Getting Stuff Done: The Most Notable Working Mothers In TV History

Back in the day, the only mothers that women could see portrayed on TV were of the stay at home variety. Women were expected to take care of the kids and the household a la June Cleaver. However, in the 1970s a new wave came to television which showed women working outside the household. TV is supposed to be representative of real people and in this case, the shift in women’s representation was groundbreaking.

Clair Huxtable: Iconic Mother Challenging Women’s Roles


Clair Huxtable was one of the quintessential moms shown on TV in the 1980s. Clair was the matriarch of The Cosby Show and was played by Phylicia Rashad. The character was both a mother and an attorney who places importance on both child-rearing and having an amazing career. Clair is notable for being a feminist icon and she showcases her power in regard to her career and as a mother. Some of Clair’s notable moments include dealing with her male chauvinist son-in-law named Elvin. One such TV moment was so popular that it was immediately featured on news programs and referred to as a “feminist rant”. The Cosby Show was groundbreaking in numerous aspects and Phylicia individually won two NAACP Image Awards for her role and was also twice-nominated for an Emmy Award.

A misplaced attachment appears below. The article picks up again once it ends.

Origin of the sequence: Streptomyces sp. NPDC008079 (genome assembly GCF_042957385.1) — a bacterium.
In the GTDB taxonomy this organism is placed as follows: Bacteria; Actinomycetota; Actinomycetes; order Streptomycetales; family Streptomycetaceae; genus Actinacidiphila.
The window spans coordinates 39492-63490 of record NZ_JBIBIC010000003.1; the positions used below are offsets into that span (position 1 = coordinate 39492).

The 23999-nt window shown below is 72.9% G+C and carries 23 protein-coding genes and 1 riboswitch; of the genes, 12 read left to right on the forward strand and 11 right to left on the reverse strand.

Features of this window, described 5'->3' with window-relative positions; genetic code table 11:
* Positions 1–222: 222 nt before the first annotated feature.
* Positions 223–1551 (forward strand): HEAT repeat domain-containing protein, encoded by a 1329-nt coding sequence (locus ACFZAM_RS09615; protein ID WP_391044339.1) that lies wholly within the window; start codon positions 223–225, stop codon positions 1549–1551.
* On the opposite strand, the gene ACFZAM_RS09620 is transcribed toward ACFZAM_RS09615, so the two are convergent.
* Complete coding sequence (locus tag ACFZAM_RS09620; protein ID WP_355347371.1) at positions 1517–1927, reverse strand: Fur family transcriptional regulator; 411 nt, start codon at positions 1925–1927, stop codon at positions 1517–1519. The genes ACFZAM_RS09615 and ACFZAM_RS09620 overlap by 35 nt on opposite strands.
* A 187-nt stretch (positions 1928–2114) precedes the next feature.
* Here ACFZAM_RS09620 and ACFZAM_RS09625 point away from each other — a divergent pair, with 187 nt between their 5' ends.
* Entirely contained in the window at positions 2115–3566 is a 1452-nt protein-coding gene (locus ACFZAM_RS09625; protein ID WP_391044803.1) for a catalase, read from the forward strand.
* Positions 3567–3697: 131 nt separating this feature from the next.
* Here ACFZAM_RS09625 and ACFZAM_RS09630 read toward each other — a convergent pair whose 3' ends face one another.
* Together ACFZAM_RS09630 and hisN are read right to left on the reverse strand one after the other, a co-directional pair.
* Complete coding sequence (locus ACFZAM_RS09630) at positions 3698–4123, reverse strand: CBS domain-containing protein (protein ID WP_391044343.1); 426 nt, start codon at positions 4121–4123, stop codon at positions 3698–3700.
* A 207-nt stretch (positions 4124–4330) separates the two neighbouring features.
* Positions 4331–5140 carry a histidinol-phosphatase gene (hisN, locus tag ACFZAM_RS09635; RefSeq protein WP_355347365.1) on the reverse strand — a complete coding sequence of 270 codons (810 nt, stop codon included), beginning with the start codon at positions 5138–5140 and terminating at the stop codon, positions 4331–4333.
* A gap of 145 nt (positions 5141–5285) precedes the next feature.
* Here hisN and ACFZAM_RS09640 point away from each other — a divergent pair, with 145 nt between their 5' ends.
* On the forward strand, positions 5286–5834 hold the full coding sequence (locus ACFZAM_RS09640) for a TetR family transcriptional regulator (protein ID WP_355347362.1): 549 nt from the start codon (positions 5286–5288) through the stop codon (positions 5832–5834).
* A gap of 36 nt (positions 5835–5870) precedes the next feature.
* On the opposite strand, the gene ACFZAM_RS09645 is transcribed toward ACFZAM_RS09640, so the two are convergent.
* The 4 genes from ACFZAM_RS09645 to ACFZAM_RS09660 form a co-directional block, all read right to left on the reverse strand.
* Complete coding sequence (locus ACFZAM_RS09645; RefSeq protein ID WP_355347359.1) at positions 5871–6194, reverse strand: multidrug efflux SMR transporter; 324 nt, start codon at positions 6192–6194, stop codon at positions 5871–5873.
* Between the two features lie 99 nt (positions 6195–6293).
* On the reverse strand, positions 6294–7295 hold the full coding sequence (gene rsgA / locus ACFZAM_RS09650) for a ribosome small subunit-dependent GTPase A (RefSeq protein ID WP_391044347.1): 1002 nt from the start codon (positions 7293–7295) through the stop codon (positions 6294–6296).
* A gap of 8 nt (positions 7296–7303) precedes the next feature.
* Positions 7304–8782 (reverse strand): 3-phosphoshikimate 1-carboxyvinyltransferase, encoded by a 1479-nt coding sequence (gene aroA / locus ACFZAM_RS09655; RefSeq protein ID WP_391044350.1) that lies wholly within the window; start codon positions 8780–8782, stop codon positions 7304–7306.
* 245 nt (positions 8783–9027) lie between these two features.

Maggie Seaver: Leaving Dad At Home


One the longest-running sitcoms, Growing Pains showcased the fantastic mother that was the character of Maggie Seaver. Maggie was played by actress Joanna Kerns, and Maggie was married to Dr. Jason Seaver played by the late Allen Thicke. Maggie was not only a wife and mother but she was also a reporter. The show was notable for making Maggie as the one who left the house to provide for her family, while her husband decides to run his psychology practice from home. Dr. Seaver takes on the responsibility of looking after the kids, Mike, Carol Anne, and Ben, in their day to day hijinks. Seeing a role reversal of stay-at-home dad, while mom ventures out into the workforce was definitely a noteworthy moment in TV history.